Yes, Malcolm is talking directly to You

By Kenton Rambsy and Howard Rambsy II

When we text-mined Malcolm X’s speech “Message to the Grassroots,” what stood out to us was how frequently he used the personal pronoun “you.” Malcolm uses the word “you” 168 times in the speech. 

Malcolm’s repeated use of that personal pronoun allows him to achieve a conversational tone throughout the speech. He expresses interest early on in establishing a personal connection with his audience. In the opening sentence, he states, “We want to have just an off-the-cuff chat between you and me – us.” 

At times, Malcolm deploys “you” in a series of repetitions. For example, early on in the speech, he states that:

You don’t catch hell because you’re a Democrat or a Republican. You don’t catch hell because you’re a Mason or an Elk. And you sure don’t catch hell ’cause you’re an American; ’cause if you was an American, you wouldn’t catch no hell. You catch hell ’cause you’re a black man. You catch hell, all of us catch hell, for the same reason.

In that case, “you” are one of us. 

At other times, he draws on the pronoun to remind black folks of their connections to enslaved people. He notes that “You are nothing but an ex-slave,” and “You didn’t come here on the Mayflower. You came here on a slave ship.”

For Malcolm, “you” was useful for making direct critiques of his audience. For instance, he points out that, “You haven’t got a revolution that doesn’t involve bloodshed. And you’re afraid to bleed. I said, you’re afraid to bleed.” He extends the metaphor about a lack of blood (meaning courage) in a series of repetitions employing “you”:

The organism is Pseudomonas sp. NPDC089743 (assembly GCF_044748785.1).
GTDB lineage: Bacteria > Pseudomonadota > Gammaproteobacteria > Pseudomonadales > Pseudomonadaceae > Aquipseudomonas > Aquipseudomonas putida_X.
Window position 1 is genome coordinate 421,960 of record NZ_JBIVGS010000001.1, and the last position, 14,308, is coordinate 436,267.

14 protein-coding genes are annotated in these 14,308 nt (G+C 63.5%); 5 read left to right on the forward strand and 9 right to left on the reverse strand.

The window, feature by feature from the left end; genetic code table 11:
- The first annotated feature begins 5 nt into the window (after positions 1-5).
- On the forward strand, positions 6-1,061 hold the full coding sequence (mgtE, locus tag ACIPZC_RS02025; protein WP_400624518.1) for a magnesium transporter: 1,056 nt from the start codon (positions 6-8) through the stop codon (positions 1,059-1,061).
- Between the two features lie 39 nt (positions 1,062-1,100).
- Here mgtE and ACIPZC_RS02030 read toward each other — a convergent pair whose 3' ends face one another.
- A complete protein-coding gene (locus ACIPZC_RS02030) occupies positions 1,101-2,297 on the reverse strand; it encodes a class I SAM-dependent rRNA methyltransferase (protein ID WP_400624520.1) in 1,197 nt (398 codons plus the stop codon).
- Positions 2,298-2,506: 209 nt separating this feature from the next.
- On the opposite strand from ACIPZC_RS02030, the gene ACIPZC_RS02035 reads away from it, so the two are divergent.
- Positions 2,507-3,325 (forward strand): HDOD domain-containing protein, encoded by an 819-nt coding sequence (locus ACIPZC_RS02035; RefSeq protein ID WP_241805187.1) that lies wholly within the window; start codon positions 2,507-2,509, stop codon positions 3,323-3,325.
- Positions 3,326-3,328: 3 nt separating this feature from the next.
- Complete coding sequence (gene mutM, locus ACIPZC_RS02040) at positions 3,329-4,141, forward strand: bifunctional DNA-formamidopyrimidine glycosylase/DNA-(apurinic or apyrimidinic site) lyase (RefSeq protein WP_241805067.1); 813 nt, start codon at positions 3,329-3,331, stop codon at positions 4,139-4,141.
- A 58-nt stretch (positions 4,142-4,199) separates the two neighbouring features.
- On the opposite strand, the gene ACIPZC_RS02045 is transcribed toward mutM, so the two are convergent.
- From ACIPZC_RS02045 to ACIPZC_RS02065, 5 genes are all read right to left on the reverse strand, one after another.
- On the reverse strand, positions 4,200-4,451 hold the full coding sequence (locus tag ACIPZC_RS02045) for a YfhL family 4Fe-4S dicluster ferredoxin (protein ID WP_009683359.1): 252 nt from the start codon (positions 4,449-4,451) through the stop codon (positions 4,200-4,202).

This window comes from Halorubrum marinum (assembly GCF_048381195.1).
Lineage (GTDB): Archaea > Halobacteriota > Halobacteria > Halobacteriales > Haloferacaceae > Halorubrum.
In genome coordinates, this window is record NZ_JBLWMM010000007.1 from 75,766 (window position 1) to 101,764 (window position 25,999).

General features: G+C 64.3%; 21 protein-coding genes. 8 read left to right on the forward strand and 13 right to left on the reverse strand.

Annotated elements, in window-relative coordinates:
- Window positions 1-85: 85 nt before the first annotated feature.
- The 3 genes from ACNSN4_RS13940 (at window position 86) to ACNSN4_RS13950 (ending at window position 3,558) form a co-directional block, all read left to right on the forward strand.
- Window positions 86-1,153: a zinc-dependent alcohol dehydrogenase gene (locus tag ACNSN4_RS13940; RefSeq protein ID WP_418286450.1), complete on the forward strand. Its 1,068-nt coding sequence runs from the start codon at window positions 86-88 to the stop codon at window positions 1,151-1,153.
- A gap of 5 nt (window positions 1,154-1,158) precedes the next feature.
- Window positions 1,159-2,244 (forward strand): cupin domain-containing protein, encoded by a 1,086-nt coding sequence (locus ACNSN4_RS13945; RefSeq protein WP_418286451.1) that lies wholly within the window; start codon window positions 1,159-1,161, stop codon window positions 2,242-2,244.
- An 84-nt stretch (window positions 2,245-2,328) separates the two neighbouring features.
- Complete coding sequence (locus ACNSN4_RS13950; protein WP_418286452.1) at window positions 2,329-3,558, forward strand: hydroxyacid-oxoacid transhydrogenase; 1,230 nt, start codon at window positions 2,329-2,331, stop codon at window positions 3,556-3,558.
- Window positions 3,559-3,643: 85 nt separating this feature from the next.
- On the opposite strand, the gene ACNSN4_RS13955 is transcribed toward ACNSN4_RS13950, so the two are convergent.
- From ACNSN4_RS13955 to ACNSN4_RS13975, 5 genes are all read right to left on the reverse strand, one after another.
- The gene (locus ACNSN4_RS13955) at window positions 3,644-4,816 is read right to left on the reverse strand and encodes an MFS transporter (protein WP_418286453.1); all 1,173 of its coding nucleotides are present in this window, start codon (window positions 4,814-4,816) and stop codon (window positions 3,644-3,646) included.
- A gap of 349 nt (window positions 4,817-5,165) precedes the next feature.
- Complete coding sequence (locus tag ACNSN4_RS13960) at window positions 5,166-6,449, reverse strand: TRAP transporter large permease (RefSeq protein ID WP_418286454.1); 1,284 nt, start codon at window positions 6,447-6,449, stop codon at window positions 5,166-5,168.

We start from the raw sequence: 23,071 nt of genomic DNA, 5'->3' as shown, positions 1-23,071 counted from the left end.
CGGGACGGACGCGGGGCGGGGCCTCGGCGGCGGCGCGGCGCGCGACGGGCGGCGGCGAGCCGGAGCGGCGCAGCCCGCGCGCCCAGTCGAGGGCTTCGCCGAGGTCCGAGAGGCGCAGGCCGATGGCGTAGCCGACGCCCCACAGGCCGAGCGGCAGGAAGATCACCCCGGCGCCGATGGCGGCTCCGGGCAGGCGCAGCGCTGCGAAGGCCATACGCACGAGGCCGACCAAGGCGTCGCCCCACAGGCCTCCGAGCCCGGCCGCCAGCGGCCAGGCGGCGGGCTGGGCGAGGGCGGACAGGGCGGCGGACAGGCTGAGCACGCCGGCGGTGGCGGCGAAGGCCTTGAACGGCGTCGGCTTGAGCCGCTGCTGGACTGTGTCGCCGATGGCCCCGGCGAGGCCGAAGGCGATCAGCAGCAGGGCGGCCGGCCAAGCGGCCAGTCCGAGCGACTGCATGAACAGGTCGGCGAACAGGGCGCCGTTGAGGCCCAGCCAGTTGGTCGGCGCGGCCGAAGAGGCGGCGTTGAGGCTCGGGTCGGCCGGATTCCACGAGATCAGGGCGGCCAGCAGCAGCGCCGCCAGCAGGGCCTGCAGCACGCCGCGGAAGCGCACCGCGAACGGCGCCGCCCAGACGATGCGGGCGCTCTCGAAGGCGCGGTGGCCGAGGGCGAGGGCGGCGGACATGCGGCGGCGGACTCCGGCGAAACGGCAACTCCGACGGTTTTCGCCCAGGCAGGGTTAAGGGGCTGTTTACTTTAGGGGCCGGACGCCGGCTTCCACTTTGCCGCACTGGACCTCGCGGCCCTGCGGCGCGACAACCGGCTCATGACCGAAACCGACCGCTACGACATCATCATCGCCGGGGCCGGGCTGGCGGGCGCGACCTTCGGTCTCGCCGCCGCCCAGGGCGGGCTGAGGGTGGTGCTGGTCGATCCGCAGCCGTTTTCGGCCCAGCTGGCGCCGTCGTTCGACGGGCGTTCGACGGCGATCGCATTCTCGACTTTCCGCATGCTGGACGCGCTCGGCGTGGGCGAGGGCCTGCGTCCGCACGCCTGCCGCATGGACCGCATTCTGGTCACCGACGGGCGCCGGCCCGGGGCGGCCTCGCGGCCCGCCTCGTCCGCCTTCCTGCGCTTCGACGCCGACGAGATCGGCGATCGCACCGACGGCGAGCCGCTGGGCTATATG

the white man sent you to Korea, you bled. He sent you to Germany, you bled. He sent you to the South Pacific to fight the Japanese, you bled. You bleed for white people. But when it comes time to seeing your own churches being bombed and little black girls be murdered, you haven’t got no blood.

Later still, when Malcolm wants to point out that prominent Civil Rights leaders misled African Americans, he states to his audience that those leaders “controlled you, but they never incited you or excited you. They controlled you; they contained you; they kept you on the plantation.”

While we always had a sense that Malcolm found distinct approaches to connecting with his audience, text-mining led us to pay closer attention to Malcolm’s repeated use of “you” in “Message to the Grassroots.” 

Along with joke-telling, Malcolm’s use of the personal pronoun “you” became an additional way that he produced such an effective and compelling speech. For him, “you” operated as a powerful and multifaceted word that allowed him to connect with and critique his audience.

 

Jeremiah JohnsonComment